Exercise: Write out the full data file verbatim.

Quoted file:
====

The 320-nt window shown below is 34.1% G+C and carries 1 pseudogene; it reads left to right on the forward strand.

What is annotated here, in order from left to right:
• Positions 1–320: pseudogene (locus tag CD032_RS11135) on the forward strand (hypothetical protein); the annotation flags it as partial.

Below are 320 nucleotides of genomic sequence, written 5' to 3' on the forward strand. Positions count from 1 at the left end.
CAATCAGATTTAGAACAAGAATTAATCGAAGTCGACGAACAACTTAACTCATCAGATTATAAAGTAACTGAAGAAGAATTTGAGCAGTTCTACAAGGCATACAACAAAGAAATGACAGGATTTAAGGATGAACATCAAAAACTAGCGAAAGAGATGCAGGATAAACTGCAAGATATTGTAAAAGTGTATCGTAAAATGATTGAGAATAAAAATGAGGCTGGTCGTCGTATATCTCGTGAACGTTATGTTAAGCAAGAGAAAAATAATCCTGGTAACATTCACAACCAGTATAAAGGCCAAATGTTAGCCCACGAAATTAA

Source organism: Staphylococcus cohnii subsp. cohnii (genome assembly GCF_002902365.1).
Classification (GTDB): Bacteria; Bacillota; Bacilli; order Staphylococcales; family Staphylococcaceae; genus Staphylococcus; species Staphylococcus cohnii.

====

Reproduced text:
The 320-nt window shown below is 34.1% G+C and carries 1 pseudogene; it reads left to right on the forward strand.

What is annotated here, in order from left to right:
• Positions 1–320: pseudogene (locus tag CD032_RS11135) on the forward strand (hypothetical protein); the annotation flags it as partial.

Below are 320 nucleotides of genomic sequence, written 5' to 3' on the forward strand. Positions count from 1 at the left end.
CAATCAGATTTAGAACAAGAATTAATCGAAGTCGACGAACAACTTAACTCATCAGATTATAAAGTAACTGAAGAAGAATTTGAGCAGTTCTACAAGGCATACAACAAAGAAATGACAGGATTTAAGGATGAACATCAAAAACTAGCGAAAGAGATGCAGGATAAACTGCAAGATATTGTAAAAGTGTATCGTAAAATGATTGAGAATAAAAATGAGGCTGGTCGTCGTATATCTCGTGAACGTTATGTTAAGCAAGAGAAAAATAATCCTGGTAACATTCACAACCAGTATAAAGGCCAAATGTTAGCCCACGAAATTAA

Source organism: Staphylococcus cohnii subsp. cohnii (genome assembly GCF_002902365.1).
Classification (GTDB): Bacteria; Bacillota; Bacilli; order Staphylococcales; family Staphylococcaceae; genus Staphylococcus; species Staphylococcus cohnii.